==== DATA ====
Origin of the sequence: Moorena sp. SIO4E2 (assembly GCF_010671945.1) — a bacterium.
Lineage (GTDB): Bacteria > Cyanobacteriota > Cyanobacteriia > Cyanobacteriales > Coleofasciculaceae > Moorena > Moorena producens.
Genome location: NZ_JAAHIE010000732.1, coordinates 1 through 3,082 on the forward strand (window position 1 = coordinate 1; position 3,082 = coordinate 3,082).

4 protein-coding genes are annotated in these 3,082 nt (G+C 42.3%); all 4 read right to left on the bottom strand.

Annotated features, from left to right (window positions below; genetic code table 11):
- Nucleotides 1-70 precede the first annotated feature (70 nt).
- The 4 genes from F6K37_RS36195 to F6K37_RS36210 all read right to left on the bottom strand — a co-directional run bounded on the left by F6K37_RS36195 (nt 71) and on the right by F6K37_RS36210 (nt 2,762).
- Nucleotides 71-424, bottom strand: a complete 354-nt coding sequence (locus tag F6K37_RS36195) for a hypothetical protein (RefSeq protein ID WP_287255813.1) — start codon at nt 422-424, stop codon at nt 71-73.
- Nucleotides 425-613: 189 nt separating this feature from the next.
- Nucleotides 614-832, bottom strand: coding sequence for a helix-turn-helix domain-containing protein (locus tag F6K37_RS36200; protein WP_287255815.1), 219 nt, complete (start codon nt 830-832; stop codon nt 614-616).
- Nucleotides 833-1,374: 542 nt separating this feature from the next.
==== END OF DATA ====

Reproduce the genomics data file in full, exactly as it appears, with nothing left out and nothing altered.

Origin of the sequence: Moorena sp. SIO4E2 (assembly GCF_010671945.1) — a bacterium.
Lineage (GTDB): Bacteria > Cyanobacteriota > Cyanobacteriia > Cyanobacteriales > Coleofasciculaceae > Moorena > Moorena producens.
Genome location: NZ_JAAHIE010000732.1, coordinates 1 through 3,082 on the forward strand (window position 1 = coordinate 1; position 3,082 = coordinate 3,082).

4 protein-coding genes are annotated in these 3,082 nt (G+C 42.3%); all 4 read right to left on the bottom strand.

Annotated features, from left to right (window positions below; genetic code table 11):
- Nucleotides 1-70 precede the first annotated feature (70 nt).
- The 4 genes from F6K37_RS36195 to F6K37_RS36210 all read right to left on the bottom strand — a co-directional run bounded on the left by F6K37_RS36195 (nt 71) and on the right by F6K37_RS36210 (nt 2,762).
- Nucleotides 71-424, bottom strand: a complete 354-nt coding sequence (locus tag F6K37_RS36195) for a hypothetical protein (RefSeq protein ID WP_287255813.1) — start codon at nt 422-424, stop codon at nt 71-73.
- Nucleotides 425-613: 189 nt separating this feature from the next.
- Nucleotides 614-832, bottom strand: coding sequence for a helix-turn-helix domain-containing protein (locus tag F6K37_RS36200; protein WP_287255815.1), 219 nt, complete (start codon nt 830-832; stop codon nt 614-616).
- Nucleotides 833-1,374: 542 nt separating this feature from the next.